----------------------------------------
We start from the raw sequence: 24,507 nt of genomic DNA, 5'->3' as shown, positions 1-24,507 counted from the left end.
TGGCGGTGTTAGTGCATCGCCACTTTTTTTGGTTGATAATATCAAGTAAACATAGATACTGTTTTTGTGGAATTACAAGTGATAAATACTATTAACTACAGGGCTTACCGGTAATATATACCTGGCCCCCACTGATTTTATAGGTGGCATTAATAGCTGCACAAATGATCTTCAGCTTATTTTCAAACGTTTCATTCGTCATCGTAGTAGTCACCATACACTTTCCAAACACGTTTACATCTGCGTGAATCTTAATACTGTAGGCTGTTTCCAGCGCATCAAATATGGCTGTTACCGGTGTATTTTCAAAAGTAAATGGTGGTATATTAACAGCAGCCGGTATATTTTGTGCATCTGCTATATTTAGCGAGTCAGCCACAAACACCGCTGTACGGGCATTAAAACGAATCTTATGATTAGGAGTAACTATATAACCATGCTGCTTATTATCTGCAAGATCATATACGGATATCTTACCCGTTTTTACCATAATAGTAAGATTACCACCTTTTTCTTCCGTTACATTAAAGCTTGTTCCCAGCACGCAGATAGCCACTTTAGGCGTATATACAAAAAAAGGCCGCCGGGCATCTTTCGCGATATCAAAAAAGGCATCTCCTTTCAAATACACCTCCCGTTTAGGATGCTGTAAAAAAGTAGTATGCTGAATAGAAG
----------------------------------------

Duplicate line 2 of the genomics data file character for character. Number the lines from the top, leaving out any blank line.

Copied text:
TGGCGGTGTTAGTGCATCGCCACTTTTTTTGGTTGATAATATCAAGTAAACATAGATACTGTTTTTGTGGAATTACAAGTGATAAATACTATTAACTACAGGGCTTACCGGTAATATATACCTGGCCCCCACTGATTTTATAGGTGGCATTAATAGCTGCACAAATGATCTTCAGCTTATTTTCAAACGTTTCATTCGTCATCGTAGTAGTCACCATACACTTTCCAAACACGTTTACATCTGCGTGAATCTTAATACTGTAGGCTGTTTCCAGCGCATCAAATATGGCTGTTACCGGTGTATTTTCAAAAGTAAATGGTGGTATATTAACAGCAGCCGGTATATTTTGTGCATCTGCTATATTTAGCGAGTCAGCCACAAACACCGCTGTACGGGCATTAAAACGAATCTTATGATTAGGAGTAACTATATAACCATGCTGCTTATTATCTGCAAGATCATATACGGATATCTTACCCGTTTTTACCATAATAGTAAGATTACCACCTTTTTCTTCCGTTACATTAAAGCTTGTTCCCAGCACGCAGATAGCCACTTTAGGCGTATATACAAAAAAAGGCCGCCGGGCATCTTTCGCGATATCAAAAAAGGCATCTCCTTTCAAATACACCTCCCGTTTAGGATGCTGTAAAAAAGTAGTATGCTGAATAGAAG